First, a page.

I’m not a history buff. I won’t even claim to like studying historical events. But when I’m traveling, I do appreciate absorbing historical sites and monuments.
For me, it has nothing to do with the past. Seeing a landmark placed in a specific spot to cement a significant event touches the part of me that realizes time is limited. Life is a river rushing me ever toward the sea of eternity.
But these monuments are like a boulder in the river.
A person could rest on them. A person could take a break from paddling against contrary currents. The boulder offers a solid place in the maelstrom.
Of course, I’ve been rafting on the Deschutes River in Maupin, Oregon. A boulder could capsize your raft. It could dump everyone you love into the foaming mess of whitewater, eager to devour you…or at least scrape you along the sharp and unforgiving stones of the riverbed.
Recently, my husband and I traveled to Florida for a couples’ retreat. The retreat was held at the Renaissance International World Golf in St. Augustine.
After my first ever lunch of Cuban food, we strolled through the historical fort. There was an old Catholic rectory. The governor’s house had been converted to a museum.
Crowds teemed through the unique shop area. Sun beat down from an autumn sky unlike those in Oregon. A fickle breeze lifted clothes that clung to every inch of perspiring skin.
In a park near the marina where traffic backed up because a draw bridge was raised, there was an old depot platform. Several statues and monoliths paid homage to people and events of the past. There was even an old pillar remaining from the Spanish capital that had once occupied this oldest of American cities.
The Monument to Men
One of the monolithic stones, a quite simple piece of plain rock, had been raised to honor those from the city of St. Augustine who gave their lives protecting it during what southerners refer to as The War of Northern Aggression. (That’s the Civil War for those of us who aren’t northerners, but have been blessed to be raised near the end of the Oregon Trail in God’s Country.) *sticks out her tongue at a particular cousin who will be reading this*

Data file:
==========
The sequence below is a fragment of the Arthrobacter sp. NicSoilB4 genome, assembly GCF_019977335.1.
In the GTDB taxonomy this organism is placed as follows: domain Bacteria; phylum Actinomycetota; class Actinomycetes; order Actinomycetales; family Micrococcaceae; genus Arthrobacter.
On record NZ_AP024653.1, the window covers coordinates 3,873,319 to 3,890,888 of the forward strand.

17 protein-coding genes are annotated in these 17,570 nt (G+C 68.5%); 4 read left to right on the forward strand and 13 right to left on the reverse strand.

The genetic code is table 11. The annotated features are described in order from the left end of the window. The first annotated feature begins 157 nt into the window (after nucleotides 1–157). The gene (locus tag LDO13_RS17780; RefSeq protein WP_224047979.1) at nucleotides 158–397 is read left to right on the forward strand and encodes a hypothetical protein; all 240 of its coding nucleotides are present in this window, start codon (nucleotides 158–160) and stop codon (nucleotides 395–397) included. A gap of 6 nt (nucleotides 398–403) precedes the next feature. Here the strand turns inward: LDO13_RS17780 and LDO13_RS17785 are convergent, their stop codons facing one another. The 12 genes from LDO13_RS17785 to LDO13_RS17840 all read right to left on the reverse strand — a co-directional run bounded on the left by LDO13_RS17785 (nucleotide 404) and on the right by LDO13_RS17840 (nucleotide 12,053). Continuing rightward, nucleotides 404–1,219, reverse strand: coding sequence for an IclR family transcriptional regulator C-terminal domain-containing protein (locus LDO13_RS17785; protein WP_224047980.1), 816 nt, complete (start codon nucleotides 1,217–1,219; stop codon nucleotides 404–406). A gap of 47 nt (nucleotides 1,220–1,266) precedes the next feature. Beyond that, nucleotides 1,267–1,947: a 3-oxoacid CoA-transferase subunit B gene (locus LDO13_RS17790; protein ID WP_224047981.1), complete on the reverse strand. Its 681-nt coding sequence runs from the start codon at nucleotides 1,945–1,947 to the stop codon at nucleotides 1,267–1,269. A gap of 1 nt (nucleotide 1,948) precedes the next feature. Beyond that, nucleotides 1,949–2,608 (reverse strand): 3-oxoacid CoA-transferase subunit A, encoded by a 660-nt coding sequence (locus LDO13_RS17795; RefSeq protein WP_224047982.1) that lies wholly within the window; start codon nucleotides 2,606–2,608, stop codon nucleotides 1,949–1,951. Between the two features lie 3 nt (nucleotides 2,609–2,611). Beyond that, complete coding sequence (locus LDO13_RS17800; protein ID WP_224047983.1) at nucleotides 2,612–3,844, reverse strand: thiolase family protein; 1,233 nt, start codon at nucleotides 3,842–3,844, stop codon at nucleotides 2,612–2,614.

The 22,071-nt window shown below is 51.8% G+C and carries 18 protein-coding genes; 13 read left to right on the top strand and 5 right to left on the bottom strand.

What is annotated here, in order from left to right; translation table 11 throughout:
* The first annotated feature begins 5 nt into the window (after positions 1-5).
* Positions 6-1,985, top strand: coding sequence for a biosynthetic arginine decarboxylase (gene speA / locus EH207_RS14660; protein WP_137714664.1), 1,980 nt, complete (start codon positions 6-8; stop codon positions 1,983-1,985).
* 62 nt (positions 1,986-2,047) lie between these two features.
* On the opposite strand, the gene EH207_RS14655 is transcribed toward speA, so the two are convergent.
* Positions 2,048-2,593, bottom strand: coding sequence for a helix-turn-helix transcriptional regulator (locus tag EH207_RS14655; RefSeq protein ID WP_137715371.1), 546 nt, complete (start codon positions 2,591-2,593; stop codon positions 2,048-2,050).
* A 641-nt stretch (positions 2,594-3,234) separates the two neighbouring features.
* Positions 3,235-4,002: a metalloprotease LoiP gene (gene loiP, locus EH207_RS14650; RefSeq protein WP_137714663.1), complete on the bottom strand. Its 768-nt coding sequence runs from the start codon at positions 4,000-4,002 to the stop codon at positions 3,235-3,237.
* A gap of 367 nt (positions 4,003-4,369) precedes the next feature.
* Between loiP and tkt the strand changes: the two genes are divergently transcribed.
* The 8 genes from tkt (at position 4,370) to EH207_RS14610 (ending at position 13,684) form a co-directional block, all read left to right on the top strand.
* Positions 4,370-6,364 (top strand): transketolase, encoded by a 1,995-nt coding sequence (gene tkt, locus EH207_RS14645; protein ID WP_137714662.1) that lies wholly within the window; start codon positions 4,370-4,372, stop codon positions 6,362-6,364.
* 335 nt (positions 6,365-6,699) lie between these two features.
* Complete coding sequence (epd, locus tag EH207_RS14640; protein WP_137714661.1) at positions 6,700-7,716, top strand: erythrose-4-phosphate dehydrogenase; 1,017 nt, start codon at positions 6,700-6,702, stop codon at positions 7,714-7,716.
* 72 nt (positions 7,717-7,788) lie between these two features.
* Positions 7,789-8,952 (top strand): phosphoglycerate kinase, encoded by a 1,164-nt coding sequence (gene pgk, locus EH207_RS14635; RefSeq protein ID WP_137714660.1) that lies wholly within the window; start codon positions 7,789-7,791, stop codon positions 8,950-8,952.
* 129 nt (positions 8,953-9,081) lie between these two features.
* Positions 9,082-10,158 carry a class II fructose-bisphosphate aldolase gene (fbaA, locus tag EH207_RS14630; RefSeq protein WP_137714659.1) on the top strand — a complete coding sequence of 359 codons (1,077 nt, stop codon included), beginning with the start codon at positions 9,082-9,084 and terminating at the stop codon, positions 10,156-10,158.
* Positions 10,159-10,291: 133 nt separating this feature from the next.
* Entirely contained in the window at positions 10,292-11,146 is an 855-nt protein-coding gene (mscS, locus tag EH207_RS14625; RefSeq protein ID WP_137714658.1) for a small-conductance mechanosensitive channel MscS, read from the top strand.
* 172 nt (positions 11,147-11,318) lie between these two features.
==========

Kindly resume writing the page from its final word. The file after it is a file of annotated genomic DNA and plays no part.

Where I live, there are monuments like this to veterans of Vietnam, Korea, World War I and World War II. I believe there’s even a little something for veterans of Desert Storm.
The point of this monument is to memorialize soldiers who fought for their homes. Some of the monuments honor the survivors. The ones that are most poignant to me are the memorials of those who died for the cause.
What person should not be honored for giving their life for a cause?
I don’t recall the exact words. But on a pole to one side of this simple memorial a metal sign had been mounted.
It claimed that there had been some legislation requiring the removal of all landmarks in honor of Confederates in the Civil War. It went on to state that residents petitioned to keep this simple monolith intact and were granted their petition.
Thank you, petitioners. This is what U.S. democracy is supposed to look like.
Better yet, why pass ridiculous laws that do nothing?
I can imagine the very men honored by this monument rolling over in their graves.
“People say we were fighting to keep slaves,” one would say. “I was fighting for freedom.”
“Freedom from a government that wanted to minimize our personal rights,” another says.
Because this war wasn’t fought over a single issue. The largest percentage of men who died had probably never owned a slave, nor would have chose to if they could.
History happened. It’s over. There’s no point in trying to change it.
What is the reason a law might give for tearing down a simple monolithic column in a small park in St. Augustine, Florida? Is there any reason that would be acceptable?
We all know the slogan, “Never forget.” It was painted everywhere from social media to billboards in September. But it had been used decades before for Normandy Beach and Pearl Harbor.
This simple monument reminds us that men died for a cause. Let’s not judge the cause. We weren’t there, and we couldn’t possibly know what what in the hearts as they marched away from their homes and families…never to return.
You and I can attest that politicians say a ton of stuff we don’t agree with. Their words get recorded, and in another fifty years when the next generation reads them, are they going to judge you and I by those words?
Look at the word: history. His story. I write stories for a living, and they are different from the stories other authors of a similar age and gender write. Because they are my stories.
That plain monument asks us to pause for a moment and remember a story: one that cost men in St. Augustine to sacrifice all. Each of them had a personal story, and sadly, those are probably lost.
But the price they paid? It should be remembered. And honored.
Do you like history? What is a historical place you’ve been that impacted you?